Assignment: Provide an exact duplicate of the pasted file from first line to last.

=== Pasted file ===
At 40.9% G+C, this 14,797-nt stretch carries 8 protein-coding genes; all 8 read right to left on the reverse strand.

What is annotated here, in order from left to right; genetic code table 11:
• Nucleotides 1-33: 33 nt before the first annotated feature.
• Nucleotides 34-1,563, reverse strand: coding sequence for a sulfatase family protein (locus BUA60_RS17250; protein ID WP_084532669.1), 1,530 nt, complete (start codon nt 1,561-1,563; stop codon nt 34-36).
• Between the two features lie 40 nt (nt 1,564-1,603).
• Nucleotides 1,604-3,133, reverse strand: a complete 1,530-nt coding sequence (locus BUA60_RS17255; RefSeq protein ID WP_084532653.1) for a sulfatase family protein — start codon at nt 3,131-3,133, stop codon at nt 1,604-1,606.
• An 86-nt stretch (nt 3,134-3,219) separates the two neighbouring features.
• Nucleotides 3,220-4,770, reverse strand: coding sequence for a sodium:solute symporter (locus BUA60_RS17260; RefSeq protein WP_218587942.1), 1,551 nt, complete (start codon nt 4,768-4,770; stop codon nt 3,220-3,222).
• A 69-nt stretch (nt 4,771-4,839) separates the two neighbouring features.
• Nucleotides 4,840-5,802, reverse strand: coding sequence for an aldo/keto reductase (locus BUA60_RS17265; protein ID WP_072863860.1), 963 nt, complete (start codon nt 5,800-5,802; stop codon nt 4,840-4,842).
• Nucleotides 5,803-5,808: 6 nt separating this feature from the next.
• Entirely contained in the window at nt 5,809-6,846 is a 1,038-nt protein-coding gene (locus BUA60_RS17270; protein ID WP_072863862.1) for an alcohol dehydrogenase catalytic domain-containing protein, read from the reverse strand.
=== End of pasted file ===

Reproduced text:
At 40.9% G+C, this 14,797-nt stretch carries 8 protein-coding genes; all 8 read right to left on the reverse strand.

What is annotated here, in order from left to right; genetic code table 11:
• Nucleotides 1-33: 33 nt before the first annotated feature.
• Nucleotides 34-1,563, reverse strand: coding sequence for a sulfatase family protein (locus BUA60_RS17250; protein ID WP_084532669.1), 1,530 nt, complete (start codon nt 1,561-1,563; stop codon nt 34-36).
• Between the two features lie 40 nt (nt 1,564-1,603).
• Nucleotides 1,604-3,133, reverse strand: a complete 1,530-nt coding sequence (locus BUA60_RS17255; RefSeq protein ID WP_084532653.1) for a sulfatase family protein — start codon at nt 3,131-3,133, stop codon at nt 1,604-1,606.
• An 86-nt stretch (nt 3,134-3,219) separates the two neighbouring features.
• Nucleotides 3,220-4,770, reverse strand: coding sequence for a sodium:solute symporter (locus BUA60_RS17260; RefSeq protein WP_218587942.1), 1,551 nt, complete (start codon nt 4,768-4,770; stop codon nt 3,220-3,222).
• A 69-nt stretch (nt 4,771-4,839) separates the two neighbouring features.
• Nucleotides 4,840-5,802, reverse strand: coding sequence for an aldo/keto reductase (locus BUA60_RS17265; protein ID WP_072863860.1), 963 nt, complete (start codon nt 5,800-5,802; stop codon nt 4,840-4,842).
• Nucleotides 5,803-5,808: 6 nt separating this feature from the next.
• Entirely contained in the window at nt 5,809-6,846 is a 1,038-nt protein-coding gene (locus BUA60_RS17270; protein ID WP_072863862.1) for an alcohol dehydrogenase catalytic domain-containing protein, read from the reverse strand.